Wednesday, February 10, 2010
Up and running...
This is the first of many diary posts for our 2010 Spring Break travel seminar on renewable energy. Eleven students and one professor from Unity College in Maine will travel to the UK's amazing Centre for Alternative Technology (CAT), Machynlleth, Wales. We will be there for five full days. Many of the students have never traveled abroad before. All are very excited as the weeks and days before our trip ebb away.
The primary reason for our trip is technology transfer. Unity College is heavily involved in the development of renewable energy in Maine, and already has a large number of demonstration facilities and test sites. We partner with many Maine organizations, such as Maine Rural Partners, Efficiency Maine, or Fox Islands Wind, to name a few, to deliver community service renewable energy education, outreach, and technical assistance.
Examples of the kind of work we do including providing the services of faculty and students to our local weatherization scheme, providing expert anemometry to local community-owned wind power proposals, ensuring local and home-grown food is used in our own dining services, or providing local foods, hoop-housing, and horticulture expertise to our local elementary and middle schools.
CAT, for its part, is a recognized leader in such work in the UK, and provides many of the same kinds of services on-site and off-site, either directly or through spin-offs such as the Eco-Dyfi community organization. Eco Dyfi actually has many parallels with our own Unity Barn Raisers.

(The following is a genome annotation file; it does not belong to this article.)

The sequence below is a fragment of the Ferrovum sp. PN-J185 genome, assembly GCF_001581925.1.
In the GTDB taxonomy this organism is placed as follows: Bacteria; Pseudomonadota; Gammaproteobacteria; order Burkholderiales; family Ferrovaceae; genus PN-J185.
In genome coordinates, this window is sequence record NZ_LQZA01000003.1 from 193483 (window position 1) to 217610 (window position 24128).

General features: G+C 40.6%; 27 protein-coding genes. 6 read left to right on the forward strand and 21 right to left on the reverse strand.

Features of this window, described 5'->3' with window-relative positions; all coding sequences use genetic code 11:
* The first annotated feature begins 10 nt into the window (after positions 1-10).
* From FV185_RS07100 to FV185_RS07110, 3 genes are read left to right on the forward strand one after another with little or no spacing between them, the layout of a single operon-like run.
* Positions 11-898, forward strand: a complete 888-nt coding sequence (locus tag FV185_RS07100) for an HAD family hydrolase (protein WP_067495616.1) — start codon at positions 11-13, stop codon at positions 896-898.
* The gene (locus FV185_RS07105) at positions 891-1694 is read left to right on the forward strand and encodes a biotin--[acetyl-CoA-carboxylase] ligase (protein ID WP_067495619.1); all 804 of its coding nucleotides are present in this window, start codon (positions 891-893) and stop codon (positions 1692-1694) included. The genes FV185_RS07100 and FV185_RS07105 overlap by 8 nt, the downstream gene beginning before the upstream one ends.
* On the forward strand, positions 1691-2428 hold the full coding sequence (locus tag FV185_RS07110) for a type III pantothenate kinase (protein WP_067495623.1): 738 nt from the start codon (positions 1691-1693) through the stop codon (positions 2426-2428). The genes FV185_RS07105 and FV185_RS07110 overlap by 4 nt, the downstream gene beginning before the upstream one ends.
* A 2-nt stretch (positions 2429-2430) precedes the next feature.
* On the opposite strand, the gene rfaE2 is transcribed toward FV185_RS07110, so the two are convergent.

But there are many things that CAT does a lot better than we do. The CAT site is the kind of living, learning laboratory for renewable energy and sustainable living that we would like our Unity College campus to be. CAT makes very good use of its sustainability demonstrators and interpretive efforts for visitor education, while Unity College doesn't even have a sign pointing to our Jimmy Carter solar panels or the Unity House.
Obviously we can do better.
Other items of strong Maine interest:
CAT's community-owned wind turbine might be a model for similar Maine efforts.
CAT's micro-grid, if implemented on Maine islands and peninsulae with poor electrical power reliability, would be a great thing.
Business start-ups in the Dyfi valley area as a result of CAT efforts: could Unity College in concert with local partners such as Unity Barn Raisers and the Unity Foundation have the same kind of impact?
So. Fairly serious stuff, isn't it? And important, as Mainers figure out how to implement a 21st century energy economy sponsored primarily using indigenous Maine resources like the sunshine that falls on the land, the wind over our hills, the tides in the Gulf of Maine, or forest products from Maine's managed woodlots or wild forests.
It's a lot of air-miles and train miles to get to CAT for a few short days. But the climate emissions will be offset, and we will learn a lot that we can bring home to use in Maine.
Of course, the students are hoping to have a little fun. It is spring break after all, and they could have gone to Florida instead.
So watch this space for pictures, updates and movie clips of our activities. In the next few days, as we build up and get ready to go, we will begin posting diary extracts, useful links, and other interactive web-ware, so even if you, the blog reader, especially other Unity College students, staff, and faculty and the families of the eleven students on the trip, can't come with us, you can find out what we're doing and follow along.